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Eneabba, WA

Small town in the heart of Western Australia's wildflower area

Eneabba, which was not gazetted until 1961, is basically a sand mining service town surrounded by some of the most spectacular wildflower displays anywhere in Western Australia. The town itself is nothing more than modern housing, a small shopping centre and a service station. The wealth of the area is based on the sands which lie to the south of the town. Iluka Resources Ltd. estimate that there is 2.1 million tonnes of zircon and titanium to be extracted from the area.


Eneabba is located 287 km north from Perth via the Brand Highway.


Origin of Name

The area around Eneabba was opened up to farming in the 1950s with a development called the Eneabba Project. The name was adopted for the town in 1961. Eneabba was probably the local Aboriginal name for some nearby springs and it is believed to mean "small water", from "ena" meaning water and "abba" meaning small or, alternatively, simply "ground spring".


Things to See and Do

Looking at wildflowers
Eneabba is surrounded by no fewer than eight national heritage reserves which, in the spring months, offer some of the very best displays of wildflowers anywhere in Western Australia. 

* Alexander Morrison National Park - Located 57 km south east of Eneabba, this national park is a combination of a sandplain and low lateritic breakaways. It is important because it has extensive stands of the low woodland and mallee which is typical of the area. Check out the Parks and Wildlife Service website (https://parks.dpaw.wa.gov.au/park/alexander-morrison) which notes of the park: "The impoverished soils of the northern sandplains, severely depleted of trace elements such as nitrogen and phosphorus, have allowed this unique flora to evolve in these harsh conditions. Plants to look for include: Proteaceae family - numerous species of banksia, 20 species of dryandra, grevillea, smokebush and hakea. The Myrtaceae family - colourful verticordia (morrison, featherflower), honeymyrtle, eremaea, calitrix and calothamnus. Leschenaultia, kangaroo paws, pea and conostylis species are prolific. The proliferation of poison peas saved this area from clearing for stock pasture."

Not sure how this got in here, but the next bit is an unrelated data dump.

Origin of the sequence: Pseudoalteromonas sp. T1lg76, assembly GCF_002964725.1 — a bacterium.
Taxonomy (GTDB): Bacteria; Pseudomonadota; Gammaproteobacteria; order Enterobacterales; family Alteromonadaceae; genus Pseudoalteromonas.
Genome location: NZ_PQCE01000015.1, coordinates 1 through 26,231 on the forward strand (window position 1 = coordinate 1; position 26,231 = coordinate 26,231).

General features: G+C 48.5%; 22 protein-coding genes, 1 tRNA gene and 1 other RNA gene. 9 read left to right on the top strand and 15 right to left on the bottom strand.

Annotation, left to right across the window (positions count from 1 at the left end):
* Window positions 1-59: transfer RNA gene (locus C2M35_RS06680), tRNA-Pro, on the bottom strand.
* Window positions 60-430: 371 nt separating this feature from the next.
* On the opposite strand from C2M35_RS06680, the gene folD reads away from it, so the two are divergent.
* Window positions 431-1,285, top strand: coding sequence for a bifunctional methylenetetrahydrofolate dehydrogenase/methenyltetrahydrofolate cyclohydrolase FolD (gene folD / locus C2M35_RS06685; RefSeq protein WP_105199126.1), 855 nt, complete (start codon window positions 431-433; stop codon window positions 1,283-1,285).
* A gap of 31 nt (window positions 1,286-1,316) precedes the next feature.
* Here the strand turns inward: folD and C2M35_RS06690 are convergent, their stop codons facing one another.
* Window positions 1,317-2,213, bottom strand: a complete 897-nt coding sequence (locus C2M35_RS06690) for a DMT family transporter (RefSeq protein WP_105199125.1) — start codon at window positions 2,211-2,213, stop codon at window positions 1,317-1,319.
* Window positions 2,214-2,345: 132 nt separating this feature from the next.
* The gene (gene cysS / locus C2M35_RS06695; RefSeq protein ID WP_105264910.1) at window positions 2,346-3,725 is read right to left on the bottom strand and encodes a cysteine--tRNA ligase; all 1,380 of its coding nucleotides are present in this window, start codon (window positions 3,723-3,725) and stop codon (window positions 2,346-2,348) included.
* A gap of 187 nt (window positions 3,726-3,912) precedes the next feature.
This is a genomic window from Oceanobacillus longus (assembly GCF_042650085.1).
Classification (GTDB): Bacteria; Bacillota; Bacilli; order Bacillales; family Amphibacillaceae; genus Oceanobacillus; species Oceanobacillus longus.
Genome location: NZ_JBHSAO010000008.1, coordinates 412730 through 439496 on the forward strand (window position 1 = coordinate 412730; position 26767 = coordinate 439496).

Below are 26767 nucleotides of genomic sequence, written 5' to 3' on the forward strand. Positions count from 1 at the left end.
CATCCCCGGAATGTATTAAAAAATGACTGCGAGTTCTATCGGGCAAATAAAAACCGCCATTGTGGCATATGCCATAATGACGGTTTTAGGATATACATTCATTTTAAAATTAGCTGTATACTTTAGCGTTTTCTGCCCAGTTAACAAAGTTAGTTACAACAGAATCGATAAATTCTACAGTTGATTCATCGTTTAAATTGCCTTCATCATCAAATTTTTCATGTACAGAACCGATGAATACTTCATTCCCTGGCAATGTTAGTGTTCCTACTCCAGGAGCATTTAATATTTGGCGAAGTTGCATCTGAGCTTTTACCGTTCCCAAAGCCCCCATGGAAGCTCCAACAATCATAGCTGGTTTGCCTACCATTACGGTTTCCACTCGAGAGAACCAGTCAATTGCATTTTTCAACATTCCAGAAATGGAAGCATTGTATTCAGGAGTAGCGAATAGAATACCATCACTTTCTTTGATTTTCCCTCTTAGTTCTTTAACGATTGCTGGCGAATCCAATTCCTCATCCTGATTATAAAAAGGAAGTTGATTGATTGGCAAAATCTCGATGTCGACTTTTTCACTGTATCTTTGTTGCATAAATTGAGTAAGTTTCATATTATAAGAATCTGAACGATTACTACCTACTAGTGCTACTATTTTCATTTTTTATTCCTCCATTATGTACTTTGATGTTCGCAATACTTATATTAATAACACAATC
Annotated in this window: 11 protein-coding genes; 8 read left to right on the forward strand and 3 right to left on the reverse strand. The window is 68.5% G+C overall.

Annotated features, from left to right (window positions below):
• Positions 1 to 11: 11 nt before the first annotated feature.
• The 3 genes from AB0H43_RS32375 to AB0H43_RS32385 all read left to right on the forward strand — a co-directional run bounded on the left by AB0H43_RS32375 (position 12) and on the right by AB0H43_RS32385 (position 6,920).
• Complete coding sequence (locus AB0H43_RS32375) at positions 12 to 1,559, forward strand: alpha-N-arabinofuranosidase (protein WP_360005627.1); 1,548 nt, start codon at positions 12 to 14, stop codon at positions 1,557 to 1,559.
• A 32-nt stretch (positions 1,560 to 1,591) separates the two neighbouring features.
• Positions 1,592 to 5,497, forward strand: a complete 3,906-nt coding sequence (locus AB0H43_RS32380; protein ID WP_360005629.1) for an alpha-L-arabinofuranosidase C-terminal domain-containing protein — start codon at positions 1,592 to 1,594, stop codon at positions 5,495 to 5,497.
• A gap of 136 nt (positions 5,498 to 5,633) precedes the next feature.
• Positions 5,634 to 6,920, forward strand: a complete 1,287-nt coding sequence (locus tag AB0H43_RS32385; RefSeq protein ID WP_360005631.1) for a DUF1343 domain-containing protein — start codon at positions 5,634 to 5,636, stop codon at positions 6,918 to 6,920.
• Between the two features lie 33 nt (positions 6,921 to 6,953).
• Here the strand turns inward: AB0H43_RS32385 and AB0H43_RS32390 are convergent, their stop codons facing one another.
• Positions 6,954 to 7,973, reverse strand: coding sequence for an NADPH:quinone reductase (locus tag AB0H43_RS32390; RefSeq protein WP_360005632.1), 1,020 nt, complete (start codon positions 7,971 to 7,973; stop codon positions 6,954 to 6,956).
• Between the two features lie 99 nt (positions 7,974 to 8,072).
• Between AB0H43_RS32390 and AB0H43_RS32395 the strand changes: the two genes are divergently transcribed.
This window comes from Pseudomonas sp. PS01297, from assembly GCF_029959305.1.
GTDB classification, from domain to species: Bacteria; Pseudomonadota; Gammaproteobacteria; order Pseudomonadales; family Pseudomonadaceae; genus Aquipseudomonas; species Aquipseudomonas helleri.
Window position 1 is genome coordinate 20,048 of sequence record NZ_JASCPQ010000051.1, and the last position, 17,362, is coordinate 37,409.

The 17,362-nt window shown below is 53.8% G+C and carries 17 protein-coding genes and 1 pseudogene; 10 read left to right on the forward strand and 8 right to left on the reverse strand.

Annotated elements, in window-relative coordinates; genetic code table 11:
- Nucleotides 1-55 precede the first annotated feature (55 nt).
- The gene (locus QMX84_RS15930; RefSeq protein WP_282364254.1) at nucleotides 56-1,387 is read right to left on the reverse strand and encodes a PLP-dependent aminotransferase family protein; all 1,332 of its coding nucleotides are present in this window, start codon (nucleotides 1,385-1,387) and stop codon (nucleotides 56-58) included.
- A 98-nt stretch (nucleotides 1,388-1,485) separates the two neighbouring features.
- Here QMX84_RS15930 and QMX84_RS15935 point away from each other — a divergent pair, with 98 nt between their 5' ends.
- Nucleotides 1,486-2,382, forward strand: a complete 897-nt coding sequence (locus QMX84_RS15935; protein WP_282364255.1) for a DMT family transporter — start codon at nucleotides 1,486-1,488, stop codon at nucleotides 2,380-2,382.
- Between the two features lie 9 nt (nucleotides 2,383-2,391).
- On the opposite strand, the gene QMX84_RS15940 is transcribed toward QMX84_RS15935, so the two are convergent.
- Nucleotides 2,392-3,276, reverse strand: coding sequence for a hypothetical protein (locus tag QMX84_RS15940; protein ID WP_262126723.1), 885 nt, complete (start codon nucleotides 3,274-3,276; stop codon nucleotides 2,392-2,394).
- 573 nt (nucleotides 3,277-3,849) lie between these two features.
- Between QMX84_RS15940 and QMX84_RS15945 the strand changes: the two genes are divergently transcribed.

* Lesueur National Park - Located 63 km to the south of Eneabba (between Green Head and Jurien Bay), the Lesueur National Park covers 26,987 ha and extends from the huge white coastal sand dunes inland to Mount Lesueur. It is home to a wide variety of banksias and eucalypts. The Parks and Wildlife Service website (https://parks.dpaw.wa.gov.au/sites/default/files/downloads/parks/2006035_lesueur_np_brochure.pdf ) notes: "It is home to over 900 plant species – 10 per cent of Western Australia’s known flora – including acacias, hibbertias, leschenaultias,  melaleucas, gastrolobiums. There are many different orchids such as pink enamel, purple enamel, cowslip, blue lady, white spider and donkey orchids. In spring several varieties of kangaroo paw are predominant. There are a variety of vegetation types in the park. The exceptionally diverse low heath, called Kwongan by Aborginal people, covers a large portion of the park. Creek lines and low areas have woodlands of wandoo, redgum and banksia.
"Landforms in the park vary from salt lakes and remnant coastal dunes in the north-west through to laterite ridges in the east. The flat-topped laterite mesas of Mount Lesueur and Mount Michaud are features of the park.
"Birds and reptiles are abundant in the park.  Carnaby’s cockatoo is among the 122 species of native bird found in the park. There are 52 reptile species. The park is particularly rich is geckoes and legless lizards. As with plants and birds, many of the reptiles in the park found here are at the southern or northern limits of their range." Check out https://parks.dpaw.wa.gov.au/park/lesueur for more information.

* Beekeepers Reserve - Located 20 km north of Eneabba and accessed by the Brand Highway and Beekeepers Road, this reserve offers impressive wildflower displays. It has been preserved for local beekeepers who, during the spring and summer, reap a rich harvest from the pollen and nectar of the local wildflowers. For more information check out http://www.carnamah.wa.gov.au/visitors/national-parks-reserves.